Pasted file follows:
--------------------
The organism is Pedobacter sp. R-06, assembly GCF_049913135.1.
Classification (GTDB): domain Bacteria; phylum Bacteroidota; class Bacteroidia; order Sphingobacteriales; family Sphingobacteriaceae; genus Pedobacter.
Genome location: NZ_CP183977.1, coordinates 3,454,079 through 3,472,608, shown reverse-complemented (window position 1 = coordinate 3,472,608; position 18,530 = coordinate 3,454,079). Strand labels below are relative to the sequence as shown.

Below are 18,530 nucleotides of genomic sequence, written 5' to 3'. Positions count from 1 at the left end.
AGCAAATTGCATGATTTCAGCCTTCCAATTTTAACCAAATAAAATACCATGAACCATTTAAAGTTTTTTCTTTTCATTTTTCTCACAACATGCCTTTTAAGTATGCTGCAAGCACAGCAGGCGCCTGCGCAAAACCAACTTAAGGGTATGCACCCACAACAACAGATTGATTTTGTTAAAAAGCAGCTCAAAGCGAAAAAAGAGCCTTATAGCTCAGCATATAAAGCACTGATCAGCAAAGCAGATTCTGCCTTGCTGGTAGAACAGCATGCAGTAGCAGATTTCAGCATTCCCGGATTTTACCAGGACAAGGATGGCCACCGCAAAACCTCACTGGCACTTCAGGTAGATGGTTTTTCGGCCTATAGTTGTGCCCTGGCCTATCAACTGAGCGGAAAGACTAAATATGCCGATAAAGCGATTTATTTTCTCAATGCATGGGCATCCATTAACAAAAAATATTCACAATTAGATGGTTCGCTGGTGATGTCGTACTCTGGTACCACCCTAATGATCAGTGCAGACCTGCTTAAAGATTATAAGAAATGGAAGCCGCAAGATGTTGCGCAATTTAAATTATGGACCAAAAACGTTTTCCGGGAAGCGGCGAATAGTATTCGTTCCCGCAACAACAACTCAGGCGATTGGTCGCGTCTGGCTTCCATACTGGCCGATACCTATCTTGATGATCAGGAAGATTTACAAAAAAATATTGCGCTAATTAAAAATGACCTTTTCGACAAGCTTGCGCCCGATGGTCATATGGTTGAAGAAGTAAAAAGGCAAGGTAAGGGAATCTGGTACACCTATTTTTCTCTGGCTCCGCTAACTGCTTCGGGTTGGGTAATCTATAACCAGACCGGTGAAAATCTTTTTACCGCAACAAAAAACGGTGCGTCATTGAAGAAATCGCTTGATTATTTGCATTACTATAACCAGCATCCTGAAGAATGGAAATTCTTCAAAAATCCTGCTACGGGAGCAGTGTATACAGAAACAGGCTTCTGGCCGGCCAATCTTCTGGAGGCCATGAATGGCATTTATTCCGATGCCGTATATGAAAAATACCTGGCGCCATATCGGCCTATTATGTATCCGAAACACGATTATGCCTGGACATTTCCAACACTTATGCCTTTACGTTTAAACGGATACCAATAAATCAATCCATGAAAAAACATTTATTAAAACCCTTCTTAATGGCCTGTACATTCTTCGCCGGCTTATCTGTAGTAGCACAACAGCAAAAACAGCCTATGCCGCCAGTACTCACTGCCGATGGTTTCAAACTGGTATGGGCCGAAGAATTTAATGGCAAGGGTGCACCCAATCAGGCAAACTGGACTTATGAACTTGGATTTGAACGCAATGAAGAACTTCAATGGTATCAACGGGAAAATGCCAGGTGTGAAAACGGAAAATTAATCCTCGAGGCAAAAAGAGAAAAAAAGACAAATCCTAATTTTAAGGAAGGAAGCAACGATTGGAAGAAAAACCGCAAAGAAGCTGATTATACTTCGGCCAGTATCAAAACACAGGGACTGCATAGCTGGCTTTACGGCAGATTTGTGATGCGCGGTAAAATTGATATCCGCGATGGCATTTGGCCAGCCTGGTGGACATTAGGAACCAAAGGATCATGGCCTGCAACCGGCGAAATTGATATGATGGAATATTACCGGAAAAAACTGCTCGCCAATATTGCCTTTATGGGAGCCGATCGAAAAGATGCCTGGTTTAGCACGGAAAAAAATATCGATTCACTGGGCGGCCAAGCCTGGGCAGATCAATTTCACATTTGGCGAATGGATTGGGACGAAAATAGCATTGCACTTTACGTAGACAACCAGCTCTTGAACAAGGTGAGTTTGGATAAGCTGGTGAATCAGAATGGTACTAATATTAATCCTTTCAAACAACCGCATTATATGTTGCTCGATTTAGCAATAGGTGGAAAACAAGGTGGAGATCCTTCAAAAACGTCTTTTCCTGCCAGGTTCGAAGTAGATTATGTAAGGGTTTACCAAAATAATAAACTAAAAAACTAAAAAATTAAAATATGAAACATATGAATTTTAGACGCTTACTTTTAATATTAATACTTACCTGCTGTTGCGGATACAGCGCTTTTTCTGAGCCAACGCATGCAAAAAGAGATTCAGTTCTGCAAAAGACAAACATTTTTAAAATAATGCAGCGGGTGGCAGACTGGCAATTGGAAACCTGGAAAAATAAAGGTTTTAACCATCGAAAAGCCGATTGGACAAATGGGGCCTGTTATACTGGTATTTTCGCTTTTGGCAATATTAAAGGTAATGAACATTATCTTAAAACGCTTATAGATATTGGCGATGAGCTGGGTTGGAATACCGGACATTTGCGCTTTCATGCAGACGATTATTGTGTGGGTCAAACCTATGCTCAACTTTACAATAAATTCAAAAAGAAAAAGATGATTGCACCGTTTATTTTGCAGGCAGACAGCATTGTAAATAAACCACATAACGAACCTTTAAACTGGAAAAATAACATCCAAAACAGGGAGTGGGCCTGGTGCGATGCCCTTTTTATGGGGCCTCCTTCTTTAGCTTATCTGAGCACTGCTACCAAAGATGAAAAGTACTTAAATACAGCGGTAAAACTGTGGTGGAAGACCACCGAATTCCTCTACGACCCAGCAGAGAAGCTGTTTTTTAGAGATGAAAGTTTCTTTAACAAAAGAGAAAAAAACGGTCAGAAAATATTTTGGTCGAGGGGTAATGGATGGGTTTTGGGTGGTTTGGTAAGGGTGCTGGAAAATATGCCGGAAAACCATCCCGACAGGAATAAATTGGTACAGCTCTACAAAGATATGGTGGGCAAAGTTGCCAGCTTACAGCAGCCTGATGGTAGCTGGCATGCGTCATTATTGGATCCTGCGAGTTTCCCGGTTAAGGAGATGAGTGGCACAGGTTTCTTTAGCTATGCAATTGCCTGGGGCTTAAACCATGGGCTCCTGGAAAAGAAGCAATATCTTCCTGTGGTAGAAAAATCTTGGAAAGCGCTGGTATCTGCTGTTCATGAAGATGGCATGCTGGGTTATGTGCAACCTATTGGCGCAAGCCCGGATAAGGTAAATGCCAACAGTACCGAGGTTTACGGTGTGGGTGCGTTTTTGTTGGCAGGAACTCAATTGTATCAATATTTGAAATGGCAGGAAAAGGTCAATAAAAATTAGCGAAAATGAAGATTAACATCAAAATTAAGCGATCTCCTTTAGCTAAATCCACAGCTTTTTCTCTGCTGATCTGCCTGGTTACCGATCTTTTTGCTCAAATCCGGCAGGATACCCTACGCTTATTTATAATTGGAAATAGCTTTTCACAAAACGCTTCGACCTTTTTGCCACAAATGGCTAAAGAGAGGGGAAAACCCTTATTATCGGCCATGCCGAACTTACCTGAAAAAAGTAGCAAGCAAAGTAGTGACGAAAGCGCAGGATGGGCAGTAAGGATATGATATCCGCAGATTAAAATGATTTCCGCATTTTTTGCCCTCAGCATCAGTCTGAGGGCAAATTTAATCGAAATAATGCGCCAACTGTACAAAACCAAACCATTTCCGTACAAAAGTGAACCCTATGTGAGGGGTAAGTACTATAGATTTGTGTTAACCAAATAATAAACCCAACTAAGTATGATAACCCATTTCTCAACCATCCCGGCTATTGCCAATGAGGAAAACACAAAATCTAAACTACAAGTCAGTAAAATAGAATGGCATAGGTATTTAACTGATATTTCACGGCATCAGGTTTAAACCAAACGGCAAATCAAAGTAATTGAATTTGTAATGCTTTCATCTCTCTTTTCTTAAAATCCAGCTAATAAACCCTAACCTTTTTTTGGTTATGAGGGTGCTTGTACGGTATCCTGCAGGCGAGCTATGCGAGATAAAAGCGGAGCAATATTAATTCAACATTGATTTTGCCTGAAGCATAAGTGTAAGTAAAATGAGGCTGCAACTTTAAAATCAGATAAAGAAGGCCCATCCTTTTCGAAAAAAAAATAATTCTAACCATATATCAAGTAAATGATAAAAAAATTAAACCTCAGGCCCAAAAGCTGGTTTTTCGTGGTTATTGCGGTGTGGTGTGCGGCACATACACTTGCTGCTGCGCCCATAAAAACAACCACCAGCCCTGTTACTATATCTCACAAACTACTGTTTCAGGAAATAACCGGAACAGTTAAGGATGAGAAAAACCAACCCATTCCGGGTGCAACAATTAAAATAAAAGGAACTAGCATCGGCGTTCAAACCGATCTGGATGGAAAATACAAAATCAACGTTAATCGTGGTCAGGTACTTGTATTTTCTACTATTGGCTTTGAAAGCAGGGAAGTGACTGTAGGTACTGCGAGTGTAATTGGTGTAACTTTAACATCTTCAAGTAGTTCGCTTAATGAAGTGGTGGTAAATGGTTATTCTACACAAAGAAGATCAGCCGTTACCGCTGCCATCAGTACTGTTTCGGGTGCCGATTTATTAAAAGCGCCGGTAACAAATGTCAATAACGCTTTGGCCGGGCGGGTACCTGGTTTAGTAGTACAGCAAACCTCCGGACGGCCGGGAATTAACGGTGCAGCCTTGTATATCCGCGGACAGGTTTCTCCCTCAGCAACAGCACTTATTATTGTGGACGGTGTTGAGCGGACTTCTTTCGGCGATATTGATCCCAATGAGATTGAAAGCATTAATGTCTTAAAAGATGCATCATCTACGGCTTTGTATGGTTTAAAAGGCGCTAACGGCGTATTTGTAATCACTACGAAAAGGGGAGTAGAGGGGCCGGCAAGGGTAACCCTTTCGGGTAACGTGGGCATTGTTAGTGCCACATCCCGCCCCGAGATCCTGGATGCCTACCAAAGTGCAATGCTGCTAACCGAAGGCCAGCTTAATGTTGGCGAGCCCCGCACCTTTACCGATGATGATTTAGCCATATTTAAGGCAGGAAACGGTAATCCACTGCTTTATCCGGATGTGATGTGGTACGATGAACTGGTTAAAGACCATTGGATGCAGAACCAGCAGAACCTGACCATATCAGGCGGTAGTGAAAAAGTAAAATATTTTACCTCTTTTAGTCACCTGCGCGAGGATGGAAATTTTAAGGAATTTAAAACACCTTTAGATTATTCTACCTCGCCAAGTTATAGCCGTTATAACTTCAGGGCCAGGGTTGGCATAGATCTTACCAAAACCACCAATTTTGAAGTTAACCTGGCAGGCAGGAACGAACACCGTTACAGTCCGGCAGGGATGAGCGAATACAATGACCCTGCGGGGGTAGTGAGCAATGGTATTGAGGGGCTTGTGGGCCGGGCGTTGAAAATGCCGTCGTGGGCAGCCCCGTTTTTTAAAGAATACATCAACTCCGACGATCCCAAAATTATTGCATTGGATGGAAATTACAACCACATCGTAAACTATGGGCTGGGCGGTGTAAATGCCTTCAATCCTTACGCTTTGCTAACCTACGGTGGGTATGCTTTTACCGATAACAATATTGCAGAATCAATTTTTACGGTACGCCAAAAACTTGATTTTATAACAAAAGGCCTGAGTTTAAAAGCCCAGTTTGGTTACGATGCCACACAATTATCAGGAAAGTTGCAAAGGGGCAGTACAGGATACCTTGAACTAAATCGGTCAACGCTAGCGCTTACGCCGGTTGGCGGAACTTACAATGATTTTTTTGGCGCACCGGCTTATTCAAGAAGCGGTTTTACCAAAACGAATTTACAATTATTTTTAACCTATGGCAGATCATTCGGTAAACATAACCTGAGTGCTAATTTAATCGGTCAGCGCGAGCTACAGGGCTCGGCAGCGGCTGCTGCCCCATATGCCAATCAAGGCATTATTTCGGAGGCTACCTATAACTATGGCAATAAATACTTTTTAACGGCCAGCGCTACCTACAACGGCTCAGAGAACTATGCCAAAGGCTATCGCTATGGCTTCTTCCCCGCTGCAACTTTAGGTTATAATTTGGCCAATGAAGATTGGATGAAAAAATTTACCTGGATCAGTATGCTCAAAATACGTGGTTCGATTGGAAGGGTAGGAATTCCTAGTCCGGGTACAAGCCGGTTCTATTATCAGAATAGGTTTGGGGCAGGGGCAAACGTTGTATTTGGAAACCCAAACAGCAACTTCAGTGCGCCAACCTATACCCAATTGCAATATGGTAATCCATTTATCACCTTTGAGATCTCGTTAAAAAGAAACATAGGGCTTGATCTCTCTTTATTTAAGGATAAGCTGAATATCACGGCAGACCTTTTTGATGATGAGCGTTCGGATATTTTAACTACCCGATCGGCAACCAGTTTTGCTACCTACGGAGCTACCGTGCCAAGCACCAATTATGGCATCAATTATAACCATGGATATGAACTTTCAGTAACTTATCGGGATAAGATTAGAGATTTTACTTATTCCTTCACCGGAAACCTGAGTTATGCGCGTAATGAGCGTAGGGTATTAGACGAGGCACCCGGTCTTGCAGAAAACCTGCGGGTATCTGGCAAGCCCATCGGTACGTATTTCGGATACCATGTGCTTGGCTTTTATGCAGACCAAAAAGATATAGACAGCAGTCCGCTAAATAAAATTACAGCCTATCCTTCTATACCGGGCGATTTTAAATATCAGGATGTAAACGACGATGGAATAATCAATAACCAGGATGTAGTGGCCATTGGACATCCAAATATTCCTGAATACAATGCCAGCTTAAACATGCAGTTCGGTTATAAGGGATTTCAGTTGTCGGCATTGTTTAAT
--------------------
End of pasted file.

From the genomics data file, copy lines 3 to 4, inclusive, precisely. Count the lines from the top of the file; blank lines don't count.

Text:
Genome location: NZ_CP183977.1, coordinates 3,454,079 through 3,472,608, shown reverse-complemented (window position 1 = coordinate 3,472,608; position 18,530 = coordinate 3,454,079). Strand labels below are relative to the sequence as shown.

Below are 18,530 nucleotides of genomic sequence, written 5' to 3'. Positions count from 1 at the left end.